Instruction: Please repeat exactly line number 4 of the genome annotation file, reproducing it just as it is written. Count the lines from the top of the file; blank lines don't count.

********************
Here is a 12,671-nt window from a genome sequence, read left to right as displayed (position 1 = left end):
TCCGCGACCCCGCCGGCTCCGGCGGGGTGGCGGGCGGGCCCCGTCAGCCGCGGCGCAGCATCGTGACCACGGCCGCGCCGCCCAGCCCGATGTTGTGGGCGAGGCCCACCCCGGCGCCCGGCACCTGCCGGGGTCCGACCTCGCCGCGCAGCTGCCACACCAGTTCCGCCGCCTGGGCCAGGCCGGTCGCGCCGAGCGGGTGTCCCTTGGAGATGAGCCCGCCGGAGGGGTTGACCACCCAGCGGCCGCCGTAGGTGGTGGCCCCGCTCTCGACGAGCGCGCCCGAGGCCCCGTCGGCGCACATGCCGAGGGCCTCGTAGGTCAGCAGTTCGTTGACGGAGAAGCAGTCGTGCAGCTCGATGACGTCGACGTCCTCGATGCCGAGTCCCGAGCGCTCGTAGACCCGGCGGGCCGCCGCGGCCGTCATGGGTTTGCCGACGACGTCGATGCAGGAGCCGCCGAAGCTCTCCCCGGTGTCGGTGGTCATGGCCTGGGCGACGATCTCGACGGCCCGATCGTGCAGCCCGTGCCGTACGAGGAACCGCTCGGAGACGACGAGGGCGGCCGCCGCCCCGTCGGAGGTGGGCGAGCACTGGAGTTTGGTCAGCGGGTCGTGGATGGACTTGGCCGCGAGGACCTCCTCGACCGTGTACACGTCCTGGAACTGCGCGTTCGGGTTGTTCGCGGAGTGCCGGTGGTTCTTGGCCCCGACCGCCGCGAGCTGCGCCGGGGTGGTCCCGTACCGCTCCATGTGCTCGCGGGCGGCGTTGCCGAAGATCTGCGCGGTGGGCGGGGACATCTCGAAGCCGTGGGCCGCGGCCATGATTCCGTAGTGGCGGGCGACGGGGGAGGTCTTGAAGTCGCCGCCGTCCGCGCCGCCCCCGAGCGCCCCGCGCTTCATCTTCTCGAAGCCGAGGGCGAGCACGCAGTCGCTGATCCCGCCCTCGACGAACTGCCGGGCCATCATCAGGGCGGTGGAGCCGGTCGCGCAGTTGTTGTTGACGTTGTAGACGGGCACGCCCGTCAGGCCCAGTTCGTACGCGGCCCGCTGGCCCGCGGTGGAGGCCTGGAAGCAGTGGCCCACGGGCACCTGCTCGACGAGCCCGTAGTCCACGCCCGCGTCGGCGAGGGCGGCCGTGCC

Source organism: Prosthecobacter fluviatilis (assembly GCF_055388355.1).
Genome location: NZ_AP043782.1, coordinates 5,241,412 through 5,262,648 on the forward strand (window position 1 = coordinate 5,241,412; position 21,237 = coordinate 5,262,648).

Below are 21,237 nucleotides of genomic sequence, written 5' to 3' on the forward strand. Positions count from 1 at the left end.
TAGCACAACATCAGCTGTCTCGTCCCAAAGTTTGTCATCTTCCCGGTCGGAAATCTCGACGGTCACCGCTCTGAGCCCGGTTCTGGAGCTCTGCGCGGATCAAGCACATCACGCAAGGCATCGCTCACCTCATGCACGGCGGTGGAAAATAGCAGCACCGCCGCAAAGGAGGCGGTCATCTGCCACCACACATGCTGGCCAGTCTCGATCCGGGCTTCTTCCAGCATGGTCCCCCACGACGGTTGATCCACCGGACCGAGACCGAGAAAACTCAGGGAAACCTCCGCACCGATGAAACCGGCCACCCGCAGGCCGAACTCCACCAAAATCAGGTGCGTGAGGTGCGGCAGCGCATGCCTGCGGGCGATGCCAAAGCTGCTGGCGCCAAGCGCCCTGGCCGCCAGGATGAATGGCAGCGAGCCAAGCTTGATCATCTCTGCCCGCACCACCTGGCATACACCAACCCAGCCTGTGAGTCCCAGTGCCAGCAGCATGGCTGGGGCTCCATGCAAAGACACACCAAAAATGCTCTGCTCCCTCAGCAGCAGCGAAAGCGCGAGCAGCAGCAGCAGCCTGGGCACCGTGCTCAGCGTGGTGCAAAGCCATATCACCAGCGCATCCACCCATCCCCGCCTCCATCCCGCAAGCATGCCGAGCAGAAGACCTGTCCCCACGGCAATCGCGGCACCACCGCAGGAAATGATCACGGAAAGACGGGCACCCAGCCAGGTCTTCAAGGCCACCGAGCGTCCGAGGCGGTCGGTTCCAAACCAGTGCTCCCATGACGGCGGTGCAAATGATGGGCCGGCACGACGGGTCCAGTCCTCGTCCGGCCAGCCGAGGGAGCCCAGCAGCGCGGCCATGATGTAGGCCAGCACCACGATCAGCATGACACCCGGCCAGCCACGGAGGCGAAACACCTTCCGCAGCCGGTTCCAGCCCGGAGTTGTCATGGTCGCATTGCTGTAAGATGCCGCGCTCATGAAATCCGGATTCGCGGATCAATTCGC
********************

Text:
Genome location: NZ_AP043782.1, coordinates 5,241,412 through 5,262,648 on the forward strand (window position 1 = coordinate 5,241,412; position 21,237 = coordinate 5,262,648).